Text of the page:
Good To Know: Heres A List Of Different Types Of Companies Registered In India

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Good To Know: Here's A List Of Different Types Of Companies Registered In India

In India, there are a total of seven different types of companies so here is a detailed rundown of these companies and how they operate.

According to the Experts, nearly seven different types of companies are registered in India. One of them is Private limited companies, which are ideal for enterprises that require private entity registration. To protect their assets, a group of shareholders divides the liability among themselves in this form of business. The net capital is equal to the total sum of all the shares owned by every company member. In addition, the members' personal and corporate assets are treated separately, providing greater safety and security. Shares in this firm are privately held and cannot be brought or sold publicly.

    • At least 2 or 15 directors are mandatory.
    • One director should be an Indian resident.
    • There should be at least two shareholders.
    • A permitted capital fee of at least ₹1 lakh is also required.
    • An Indian office address is required.

Public Limited Company

In this company, the general public can invest and own shares. There is no limit to the number of shares sold or traded in such businesses. Since the company shares are listed on the stock exchange, the public can easily buy and trade them. Before beginning business operations, such businesses must get a certificate of registration with the RoC.

  • A minimum of three directors is required.
  • One director should be an Indian resident.
  • A minimum of seven stockholders is required, with no upper limit.
  • A permitted capital fee of at least ₹5 lakhs is required.
  • An office address registered in India should be provided.


In a partnership, operations are managed by partners who have agreed on their role and profit share. In a verbal contract is known as the partnership deed, the tasks, duties, powers, and number of shares are clearly outlined. The Indian Partnership Act of 1932 covers several types of businesses.

As long as they have a legal and registered partnership deed, partnership firms can operate with or without a license. Most partnerships, however, do register since it affords them additional rights and benefits.

The following are the requirements for forming a partnership:

  • A minimum of two and a maximum of ten partners are required.
  • A registered office address in India is mandatory.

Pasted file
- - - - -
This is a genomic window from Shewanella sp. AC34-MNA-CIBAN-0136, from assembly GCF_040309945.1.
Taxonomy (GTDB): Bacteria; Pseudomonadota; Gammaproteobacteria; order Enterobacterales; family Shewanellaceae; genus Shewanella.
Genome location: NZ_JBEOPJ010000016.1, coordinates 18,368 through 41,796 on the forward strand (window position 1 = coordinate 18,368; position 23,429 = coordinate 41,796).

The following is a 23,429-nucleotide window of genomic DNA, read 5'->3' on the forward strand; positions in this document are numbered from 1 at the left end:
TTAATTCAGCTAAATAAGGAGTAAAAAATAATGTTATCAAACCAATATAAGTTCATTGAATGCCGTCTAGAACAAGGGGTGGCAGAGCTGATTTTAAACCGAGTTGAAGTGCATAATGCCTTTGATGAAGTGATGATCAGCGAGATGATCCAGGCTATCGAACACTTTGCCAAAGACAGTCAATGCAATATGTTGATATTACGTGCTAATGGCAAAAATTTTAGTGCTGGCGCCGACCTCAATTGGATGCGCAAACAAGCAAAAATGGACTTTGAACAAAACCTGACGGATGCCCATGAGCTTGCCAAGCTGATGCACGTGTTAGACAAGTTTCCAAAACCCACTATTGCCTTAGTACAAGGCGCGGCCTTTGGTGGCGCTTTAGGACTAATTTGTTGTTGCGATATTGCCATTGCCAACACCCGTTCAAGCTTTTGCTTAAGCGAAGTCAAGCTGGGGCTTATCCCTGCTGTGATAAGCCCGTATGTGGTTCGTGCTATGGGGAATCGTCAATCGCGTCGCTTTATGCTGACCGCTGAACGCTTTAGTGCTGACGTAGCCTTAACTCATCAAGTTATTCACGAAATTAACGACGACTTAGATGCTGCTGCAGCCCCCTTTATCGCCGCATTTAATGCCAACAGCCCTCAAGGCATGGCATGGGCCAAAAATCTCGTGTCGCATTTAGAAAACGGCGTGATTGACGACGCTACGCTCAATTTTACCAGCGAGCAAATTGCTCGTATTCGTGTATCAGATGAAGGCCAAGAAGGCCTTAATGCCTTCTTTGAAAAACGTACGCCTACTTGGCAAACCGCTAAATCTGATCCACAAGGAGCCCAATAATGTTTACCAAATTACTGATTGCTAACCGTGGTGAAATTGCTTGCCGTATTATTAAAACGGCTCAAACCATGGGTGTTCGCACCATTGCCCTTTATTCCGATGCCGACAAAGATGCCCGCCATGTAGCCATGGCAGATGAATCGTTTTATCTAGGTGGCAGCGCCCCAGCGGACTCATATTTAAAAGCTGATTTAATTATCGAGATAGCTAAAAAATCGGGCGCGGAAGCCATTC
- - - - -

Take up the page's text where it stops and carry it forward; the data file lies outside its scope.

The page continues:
• A registered partnership deed signed by all partners is required.

Limited Liability Partnership

The limited liability partnership, sometimes known as an LLP, is a modern company in India. It has its legal advantages, allowing the entrepreneurs to segregate between personal and company assets while also providing limited liability protection. The liability of every partner in an LLP completely relies on the percentage of shares.

The following requirements must be completed to form an LLP:

  • A minimum of ₹1 lakh in authorised capital is required.
  • One of the authorised partners must be a resident of India.
  • At least two partners are required, and there is no limit on the total number of possible partners.
  • If the remainder of the partners is corporations, at least one individual partner is required.
  • Share capital is not needed since each partner has agreed to commit.

One Person Company (OPC)

OPC is the newest addition to the several types of company registration available in India, and it is ideal for small firms. It is the greatest choice for entrepreneurs who want to manage their firms single-handedly.

Entrepreneurs benefit from liability protection without needing to associate with anybody else because the OPC has its legal status. An OPC is simple to implement and regulate because it only requires one person. the company should follow the requirements:

  • A minimum of ₹1 lakh as authorised capital is required.
  • The person must be an Indian citizen and a permanent resident of India.
  • During the incorporation process, the promoter must appoint a nominee.

Sole Proprietorship

A sole proprietorship is one in which a single person manages the business. The company and its owner are treated as a single entity, and earnings and losses are their responsibility. Because the owners' names appear on the registration, they will also appear on tax filings and accounting reports, resulting in infinite business liability.

It is, nevertheless, the simplest type of business to start and run. Home company entrepreneurs prefer this because it does not require significant investment or compliance.

Section 8 companies, sometimes known as non-profit organisations (NPO), work for philanthropic objectives. The goal is to promote the arts, science, literature, education, care for the most fortunate, and safeguard the environment. Furthermore, any earnings earned by them are spent to fulfil these goals, and the members do not get dividends.

Subsequently, the companies are further differentiated based on various factors.

  • Based on their size, they are differentiated as micro, small, and medium companies.
  • Based on the total number of members, they are classified as a private, public, or one-person company.
  • Depending on the control method, they are differentiated as holding companies, subsidiary companies, and associate companies.
  • Based on the liability, they are classified as limited by shares or by guarantee or unlimited company.
  • Based on the capital, they are classified as listed companies or unlisted companies.

Also Read: Here's Everything You Need To Know To Register A Company In India

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